By using technology, we are helping teachers make content flexible for students. Students can now focus their learning on areas that interest them by using technology to access information. In addition, technology allows teachers to receive individual responses to check for understanding. These individual responses help us personalize learning. When I know where each student is in their understanding, I can target my instruction. Finally, I have also worked with my own students in Spanish class to focus on individual reflection. When I ask students to journal on questions that make them reflect on their learning, I am personalizing learning.
As the "OG" on our instructional coaching team at Benton Community, I have often wondered how I would have responded as a teacher in the classroom when the teacher leadership program rolled out in Iowa. Although I was willing to jump in with both feet to try out this new job of instructional coaching, I hypothesized that I might have been a little less than receptive to working with a coach. This hesitation has nothing to do with not wanting to collaborate, but instead, I think it would have been seeded in not knowing what to do with a coach. Five years later, I find myself back in the classroom teaching one section of Exploratory Spanish and so excited to collaborate with my co-worker. I have so many ideas of how I can use my instructional coach.
As I rolled out my first exploratory Spanish class, I really needed a reflective partner. My instructional coach was there to reflect with me over the ideas of what I wanted my 30-day course to include and all the ideas I had for my students. Like always, I had way more than 30 days worth of material; my instructional coach helped me narrow my focus to determine what to keep and what to let go. My instructional coach was there to help me think about how to set up my gradebook, my learning management system, and my communication home to parents. All of these conversations happened naturally when I was ready to receive her advice. Many were quick conversations before, after class or school that left me thinking and reflecting more at home to help me determine my next best move.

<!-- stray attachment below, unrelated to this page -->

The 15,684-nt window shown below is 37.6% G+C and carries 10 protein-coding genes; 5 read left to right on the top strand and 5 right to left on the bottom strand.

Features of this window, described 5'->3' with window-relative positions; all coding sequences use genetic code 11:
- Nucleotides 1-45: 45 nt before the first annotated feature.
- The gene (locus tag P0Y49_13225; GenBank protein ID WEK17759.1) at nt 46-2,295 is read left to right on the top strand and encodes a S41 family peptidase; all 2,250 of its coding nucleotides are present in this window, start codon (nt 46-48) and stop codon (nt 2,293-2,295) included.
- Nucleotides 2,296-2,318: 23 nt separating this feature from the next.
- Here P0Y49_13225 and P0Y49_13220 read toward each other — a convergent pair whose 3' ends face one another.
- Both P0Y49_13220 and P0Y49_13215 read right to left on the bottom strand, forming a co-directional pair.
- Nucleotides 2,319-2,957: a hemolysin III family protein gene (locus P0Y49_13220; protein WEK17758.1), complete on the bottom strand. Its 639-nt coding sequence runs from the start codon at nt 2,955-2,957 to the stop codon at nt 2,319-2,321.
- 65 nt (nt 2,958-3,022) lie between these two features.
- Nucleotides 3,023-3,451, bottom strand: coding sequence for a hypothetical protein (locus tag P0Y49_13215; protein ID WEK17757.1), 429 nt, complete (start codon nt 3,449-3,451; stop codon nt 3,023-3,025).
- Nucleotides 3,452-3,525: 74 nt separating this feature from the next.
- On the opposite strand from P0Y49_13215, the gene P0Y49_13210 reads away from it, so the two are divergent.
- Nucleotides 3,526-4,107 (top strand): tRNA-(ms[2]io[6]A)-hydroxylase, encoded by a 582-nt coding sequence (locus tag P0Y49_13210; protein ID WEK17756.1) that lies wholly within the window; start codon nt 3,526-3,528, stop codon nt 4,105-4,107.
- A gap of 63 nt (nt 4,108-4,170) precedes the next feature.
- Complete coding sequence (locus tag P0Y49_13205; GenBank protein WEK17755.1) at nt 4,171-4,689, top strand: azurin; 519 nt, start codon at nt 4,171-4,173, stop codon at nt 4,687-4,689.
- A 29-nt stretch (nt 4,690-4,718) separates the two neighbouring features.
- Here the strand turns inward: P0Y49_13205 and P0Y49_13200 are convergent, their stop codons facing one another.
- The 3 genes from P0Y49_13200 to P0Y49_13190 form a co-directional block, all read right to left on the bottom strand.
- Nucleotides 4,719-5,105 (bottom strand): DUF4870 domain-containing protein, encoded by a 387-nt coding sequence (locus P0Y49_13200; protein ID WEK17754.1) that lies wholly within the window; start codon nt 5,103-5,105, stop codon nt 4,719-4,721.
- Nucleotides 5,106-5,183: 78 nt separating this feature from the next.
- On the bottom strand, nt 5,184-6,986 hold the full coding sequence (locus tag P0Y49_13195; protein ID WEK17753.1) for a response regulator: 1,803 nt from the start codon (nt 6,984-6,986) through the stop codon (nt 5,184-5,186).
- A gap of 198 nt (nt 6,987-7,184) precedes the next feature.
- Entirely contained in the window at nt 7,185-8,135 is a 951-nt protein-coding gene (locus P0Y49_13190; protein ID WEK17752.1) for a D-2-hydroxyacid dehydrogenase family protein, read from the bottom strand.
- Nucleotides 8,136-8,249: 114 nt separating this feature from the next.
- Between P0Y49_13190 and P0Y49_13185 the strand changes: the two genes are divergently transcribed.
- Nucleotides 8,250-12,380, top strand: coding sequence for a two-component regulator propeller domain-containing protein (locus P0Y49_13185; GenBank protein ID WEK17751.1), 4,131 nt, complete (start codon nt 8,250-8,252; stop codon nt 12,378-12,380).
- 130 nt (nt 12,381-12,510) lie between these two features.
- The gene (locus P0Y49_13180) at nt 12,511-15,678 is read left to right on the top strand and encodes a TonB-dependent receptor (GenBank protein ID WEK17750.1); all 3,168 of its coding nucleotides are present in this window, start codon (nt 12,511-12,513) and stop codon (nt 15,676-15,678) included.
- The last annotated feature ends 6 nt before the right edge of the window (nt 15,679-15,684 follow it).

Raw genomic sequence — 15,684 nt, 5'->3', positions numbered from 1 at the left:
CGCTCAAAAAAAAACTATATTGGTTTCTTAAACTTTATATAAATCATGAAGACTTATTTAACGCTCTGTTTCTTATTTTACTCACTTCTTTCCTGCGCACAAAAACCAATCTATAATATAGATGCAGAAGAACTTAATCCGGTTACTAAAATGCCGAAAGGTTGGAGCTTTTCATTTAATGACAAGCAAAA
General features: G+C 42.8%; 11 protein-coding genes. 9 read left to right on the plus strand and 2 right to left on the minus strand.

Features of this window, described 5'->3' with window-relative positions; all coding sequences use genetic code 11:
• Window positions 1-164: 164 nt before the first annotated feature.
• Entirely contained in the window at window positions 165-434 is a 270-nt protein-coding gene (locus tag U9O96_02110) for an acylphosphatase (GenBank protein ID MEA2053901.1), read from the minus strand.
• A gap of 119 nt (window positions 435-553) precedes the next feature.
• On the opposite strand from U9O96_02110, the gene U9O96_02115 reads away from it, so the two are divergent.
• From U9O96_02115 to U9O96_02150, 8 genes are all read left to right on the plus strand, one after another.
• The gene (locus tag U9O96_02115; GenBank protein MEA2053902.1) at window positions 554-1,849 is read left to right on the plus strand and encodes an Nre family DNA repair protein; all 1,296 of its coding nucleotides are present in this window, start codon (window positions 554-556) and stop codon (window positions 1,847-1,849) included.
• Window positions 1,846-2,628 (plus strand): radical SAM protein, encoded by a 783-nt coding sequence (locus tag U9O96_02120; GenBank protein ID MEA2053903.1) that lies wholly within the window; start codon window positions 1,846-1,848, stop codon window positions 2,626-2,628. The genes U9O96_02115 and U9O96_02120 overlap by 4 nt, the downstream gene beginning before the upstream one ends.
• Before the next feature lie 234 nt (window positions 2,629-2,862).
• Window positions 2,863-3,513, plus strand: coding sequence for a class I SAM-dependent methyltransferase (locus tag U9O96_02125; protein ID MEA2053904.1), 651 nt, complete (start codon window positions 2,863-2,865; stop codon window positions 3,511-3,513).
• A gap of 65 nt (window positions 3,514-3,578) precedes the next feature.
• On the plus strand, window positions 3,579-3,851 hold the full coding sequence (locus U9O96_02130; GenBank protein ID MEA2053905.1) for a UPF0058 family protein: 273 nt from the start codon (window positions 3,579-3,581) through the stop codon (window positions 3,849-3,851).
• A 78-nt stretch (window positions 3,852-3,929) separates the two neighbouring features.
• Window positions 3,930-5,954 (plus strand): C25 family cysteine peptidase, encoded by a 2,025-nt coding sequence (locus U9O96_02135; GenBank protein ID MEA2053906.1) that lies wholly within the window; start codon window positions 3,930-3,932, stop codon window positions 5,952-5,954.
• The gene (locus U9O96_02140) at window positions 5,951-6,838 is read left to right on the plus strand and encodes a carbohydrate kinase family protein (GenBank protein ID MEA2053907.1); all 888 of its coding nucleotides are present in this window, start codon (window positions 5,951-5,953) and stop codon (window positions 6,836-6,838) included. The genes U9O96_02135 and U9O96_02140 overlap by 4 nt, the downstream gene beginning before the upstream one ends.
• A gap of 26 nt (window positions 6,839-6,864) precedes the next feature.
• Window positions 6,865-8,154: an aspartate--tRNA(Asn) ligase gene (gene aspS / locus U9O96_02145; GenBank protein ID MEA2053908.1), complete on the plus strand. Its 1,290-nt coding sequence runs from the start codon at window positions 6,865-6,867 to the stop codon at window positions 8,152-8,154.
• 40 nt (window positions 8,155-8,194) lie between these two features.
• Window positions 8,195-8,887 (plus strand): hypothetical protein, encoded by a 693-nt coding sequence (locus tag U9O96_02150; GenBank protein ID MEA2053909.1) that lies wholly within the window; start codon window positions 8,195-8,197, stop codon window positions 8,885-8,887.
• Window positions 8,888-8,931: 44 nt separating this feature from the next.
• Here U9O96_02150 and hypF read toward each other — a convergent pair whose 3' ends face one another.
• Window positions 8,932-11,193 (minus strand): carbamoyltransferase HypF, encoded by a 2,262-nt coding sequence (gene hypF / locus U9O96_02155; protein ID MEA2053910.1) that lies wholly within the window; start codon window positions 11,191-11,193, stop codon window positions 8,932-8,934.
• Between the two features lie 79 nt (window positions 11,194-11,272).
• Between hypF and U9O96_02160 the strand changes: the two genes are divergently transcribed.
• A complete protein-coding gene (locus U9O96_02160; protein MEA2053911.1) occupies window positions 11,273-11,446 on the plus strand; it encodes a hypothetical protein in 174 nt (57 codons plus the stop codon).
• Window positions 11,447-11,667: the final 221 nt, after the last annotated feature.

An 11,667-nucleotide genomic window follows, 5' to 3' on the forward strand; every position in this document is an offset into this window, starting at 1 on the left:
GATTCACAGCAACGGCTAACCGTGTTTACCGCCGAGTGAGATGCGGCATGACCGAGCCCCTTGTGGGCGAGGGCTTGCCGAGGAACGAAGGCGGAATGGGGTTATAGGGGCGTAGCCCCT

As the first 30 days rolled out, I found myself wanting to try new ideas, but in all honesty, I was nervous about implementing. I found several technology tools over the past five years that I felt could help my students. I just needed a little encouragement and there again was my instructional coach. Willing to lend a helping hand and give me the encouragement I needed to make the leap, my instructional coach came into the classroom to support my next moves. She joined a small group to help support and then provided technology support during another lesson. Each time she helped in the classroom, she made me feel more comfortable and confident in the classroom.
Finally, my instructional coach was a supportive accountability partner. When I told her something I wanted to try or something I was struggling with in the classroom, she would check back in with me to see how things were going. Did I implement the new seating chart? How was the Spain research project? How are you planning to end your course? All of these questions followed up on something I said I was going to do. When she checked back in, she reminded me of what I said I wanted to do. If I gave it a try, I could share my success or my next steps. If I didn't, it reminded me of my intentions and often encouraged me to think about it again. All this was done with a supportive tone that reminded me that I was not alone.
I will never know how I would have responded to instructional coaching, but now I will never be at a loss for what I could do with an instructional coach. Feeling the support and encouragement reminded me of the importance of teacher efficacy. A teacher's level of confidence about their own abilities greatly impacts student achievement. For me, having the support of an instructional coach was the added confidence I needed to help me impact my students.